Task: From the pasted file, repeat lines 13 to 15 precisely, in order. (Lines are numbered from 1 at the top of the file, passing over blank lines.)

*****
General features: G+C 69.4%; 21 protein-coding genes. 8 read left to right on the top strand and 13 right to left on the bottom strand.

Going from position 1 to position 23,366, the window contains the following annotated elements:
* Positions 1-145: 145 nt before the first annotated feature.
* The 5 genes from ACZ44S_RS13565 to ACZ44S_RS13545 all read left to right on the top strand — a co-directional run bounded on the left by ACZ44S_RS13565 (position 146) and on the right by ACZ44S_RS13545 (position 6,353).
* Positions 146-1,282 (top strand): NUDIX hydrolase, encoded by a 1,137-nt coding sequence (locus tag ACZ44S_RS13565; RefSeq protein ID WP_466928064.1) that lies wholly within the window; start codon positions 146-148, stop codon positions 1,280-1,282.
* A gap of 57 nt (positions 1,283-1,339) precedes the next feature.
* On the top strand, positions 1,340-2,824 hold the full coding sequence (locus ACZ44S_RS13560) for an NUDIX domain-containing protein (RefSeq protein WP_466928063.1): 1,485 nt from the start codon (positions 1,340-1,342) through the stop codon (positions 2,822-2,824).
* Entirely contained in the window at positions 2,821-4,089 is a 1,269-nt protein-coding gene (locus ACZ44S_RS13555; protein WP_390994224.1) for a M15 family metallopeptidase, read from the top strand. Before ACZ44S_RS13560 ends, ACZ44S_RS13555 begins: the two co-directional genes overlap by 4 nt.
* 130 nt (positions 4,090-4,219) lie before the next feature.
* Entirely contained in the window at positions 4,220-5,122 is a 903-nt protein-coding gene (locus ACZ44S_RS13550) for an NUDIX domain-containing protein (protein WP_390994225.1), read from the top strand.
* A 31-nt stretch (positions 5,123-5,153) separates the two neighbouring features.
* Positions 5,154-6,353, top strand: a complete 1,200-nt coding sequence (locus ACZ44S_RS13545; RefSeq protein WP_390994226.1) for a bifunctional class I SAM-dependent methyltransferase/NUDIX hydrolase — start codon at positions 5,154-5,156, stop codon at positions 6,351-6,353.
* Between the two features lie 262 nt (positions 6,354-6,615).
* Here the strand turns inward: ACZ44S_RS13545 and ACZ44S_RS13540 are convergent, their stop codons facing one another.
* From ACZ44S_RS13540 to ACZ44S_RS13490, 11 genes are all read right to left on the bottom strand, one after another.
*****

* Between the two features lie 262 nt (positions 6,354-6,615).
* Here the strand turns inward: ACZ44S_RS13545 and ACZ44S_RS13540 are convergent, their stop codons facing one another.
* From ACZ44S_RS13540 to ACZ44S_RS13490, 11 genes are all read right to left on the bottom strand, one after another.